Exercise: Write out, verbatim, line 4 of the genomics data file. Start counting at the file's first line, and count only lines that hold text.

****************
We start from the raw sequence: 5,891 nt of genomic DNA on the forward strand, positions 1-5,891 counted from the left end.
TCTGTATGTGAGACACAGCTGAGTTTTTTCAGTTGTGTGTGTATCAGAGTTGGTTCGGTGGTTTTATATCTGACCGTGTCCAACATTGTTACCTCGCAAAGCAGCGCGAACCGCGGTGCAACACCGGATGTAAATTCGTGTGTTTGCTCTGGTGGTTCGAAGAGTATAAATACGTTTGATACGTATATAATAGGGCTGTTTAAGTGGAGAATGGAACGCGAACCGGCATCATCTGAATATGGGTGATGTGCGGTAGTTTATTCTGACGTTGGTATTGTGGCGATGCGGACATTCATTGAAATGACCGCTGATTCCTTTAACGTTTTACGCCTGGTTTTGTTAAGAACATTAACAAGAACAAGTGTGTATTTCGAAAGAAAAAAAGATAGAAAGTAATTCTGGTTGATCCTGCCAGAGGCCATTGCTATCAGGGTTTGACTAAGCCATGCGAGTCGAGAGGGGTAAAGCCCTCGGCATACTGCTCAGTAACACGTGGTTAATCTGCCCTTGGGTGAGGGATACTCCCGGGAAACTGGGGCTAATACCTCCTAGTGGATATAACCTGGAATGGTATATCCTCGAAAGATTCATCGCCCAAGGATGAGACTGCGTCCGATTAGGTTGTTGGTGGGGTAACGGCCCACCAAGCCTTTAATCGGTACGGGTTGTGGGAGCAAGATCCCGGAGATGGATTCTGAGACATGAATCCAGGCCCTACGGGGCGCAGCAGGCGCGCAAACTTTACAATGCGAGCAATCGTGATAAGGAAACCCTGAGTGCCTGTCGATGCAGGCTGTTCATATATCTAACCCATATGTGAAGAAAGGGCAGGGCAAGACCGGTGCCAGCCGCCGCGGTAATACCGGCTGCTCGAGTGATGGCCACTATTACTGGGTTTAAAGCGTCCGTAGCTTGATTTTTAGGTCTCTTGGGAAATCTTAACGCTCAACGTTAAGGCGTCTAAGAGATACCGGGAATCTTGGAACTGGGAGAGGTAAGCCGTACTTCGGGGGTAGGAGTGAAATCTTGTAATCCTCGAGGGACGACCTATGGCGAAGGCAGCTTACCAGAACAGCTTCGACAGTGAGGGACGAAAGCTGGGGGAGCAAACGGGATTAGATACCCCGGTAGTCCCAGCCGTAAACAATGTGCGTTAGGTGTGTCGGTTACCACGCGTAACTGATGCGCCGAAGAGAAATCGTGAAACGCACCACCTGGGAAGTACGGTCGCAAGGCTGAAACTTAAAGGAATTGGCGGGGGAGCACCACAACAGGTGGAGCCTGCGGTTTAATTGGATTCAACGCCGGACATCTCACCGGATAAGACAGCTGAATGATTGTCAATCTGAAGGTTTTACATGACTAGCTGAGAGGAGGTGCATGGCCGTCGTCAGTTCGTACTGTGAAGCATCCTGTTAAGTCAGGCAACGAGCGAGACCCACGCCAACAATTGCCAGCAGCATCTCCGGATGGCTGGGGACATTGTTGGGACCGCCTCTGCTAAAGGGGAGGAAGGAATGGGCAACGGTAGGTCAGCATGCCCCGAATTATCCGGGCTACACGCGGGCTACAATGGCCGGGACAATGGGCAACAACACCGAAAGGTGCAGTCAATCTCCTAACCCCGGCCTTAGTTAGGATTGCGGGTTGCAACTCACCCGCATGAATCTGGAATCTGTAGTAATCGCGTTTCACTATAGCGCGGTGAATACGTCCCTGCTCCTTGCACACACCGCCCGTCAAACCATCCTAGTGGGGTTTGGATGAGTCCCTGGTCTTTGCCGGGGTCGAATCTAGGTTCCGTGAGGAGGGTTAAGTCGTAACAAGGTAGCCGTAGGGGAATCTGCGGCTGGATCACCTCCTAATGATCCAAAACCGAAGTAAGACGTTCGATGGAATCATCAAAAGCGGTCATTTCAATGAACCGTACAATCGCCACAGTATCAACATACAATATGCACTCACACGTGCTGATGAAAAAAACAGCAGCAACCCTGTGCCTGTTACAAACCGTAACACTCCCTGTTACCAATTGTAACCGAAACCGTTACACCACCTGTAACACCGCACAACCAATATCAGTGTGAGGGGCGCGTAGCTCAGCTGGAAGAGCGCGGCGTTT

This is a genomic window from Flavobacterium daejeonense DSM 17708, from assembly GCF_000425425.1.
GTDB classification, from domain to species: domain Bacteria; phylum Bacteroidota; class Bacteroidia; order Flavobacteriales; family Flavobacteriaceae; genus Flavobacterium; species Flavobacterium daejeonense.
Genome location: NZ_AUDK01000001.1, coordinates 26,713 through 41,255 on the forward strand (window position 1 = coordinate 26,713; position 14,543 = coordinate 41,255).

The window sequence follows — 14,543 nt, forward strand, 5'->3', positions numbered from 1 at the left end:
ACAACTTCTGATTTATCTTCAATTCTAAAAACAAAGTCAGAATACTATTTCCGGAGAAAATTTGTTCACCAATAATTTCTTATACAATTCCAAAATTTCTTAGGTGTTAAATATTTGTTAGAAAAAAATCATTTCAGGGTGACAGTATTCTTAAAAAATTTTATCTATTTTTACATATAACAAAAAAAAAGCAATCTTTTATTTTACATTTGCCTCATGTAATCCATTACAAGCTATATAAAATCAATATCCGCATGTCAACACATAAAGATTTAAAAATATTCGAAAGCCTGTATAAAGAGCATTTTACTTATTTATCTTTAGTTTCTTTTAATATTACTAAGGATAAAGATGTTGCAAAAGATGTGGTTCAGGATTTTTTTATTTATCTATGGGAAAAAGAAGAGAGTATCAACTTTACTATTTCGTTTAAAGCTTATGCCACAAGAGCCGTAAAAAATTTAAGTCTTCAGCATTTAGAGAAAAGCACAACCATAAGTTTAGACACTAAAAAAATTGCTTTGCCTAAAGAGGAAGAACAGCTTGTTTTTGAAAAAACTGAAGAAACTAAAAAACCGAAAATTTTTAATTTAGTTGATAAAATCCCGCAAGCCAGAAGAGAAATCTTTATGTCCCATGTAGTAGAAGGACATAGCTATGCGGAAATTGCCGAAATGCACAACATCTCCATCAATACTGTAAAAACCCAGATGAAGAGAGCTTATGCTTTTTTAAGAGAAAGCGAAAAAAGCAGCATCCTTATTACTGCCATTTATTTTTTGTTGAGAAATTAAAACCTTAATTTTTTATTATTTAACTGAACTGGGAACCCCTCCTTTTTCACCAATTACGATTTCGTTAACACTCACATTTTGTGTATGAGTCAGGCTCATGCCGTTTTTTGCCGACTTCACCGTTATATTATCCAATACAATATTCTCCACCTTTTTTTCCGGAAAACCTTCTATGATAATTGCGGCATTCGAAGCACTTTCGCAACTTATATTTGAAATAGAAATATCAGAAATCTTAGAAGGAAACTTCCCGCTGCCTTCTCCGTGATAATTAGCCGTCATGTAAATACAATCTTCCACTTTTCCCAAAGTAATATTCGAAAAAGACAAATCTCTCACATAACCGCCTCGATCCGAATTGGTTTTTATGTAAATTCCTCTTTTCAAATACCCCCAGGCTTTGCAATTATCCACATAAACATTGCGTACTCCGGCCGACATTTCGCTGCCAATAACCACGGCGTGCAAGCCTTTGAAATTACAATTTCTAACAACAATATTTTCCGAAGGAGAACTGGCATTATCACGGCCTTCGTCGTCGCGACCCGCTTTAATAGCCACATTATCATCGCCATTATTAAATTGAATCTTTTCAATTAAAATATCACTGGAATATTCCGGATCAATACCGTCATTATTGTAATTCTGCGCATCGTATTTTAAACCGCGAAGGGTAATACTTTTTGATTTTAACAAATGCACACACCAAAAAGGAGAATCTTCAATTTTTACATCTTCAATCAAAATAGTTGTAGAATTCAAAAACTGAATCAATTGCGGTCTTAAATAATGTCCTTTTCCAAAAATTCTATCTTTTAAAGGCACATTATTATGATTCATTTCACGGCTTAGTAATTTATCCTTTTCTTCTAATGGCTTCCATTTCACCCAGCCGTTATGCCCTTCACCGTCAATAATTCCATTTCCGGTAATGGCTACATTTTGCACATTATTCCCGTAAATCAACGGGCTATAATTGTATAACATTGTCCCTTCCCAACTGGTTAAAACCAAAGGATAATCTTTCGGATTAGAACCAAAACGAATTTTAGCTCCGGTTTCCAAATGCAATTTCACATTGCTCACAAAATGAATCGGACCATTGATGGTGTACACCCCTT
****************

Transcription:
GTDB classification, from domain to species: domain Bacteria; phylum Bacteroidota; class Bacteroidia; order Flavobacteriales; family Flavobacteriaceae; genus Flavobacterium; species Flavobacterium daejeonense.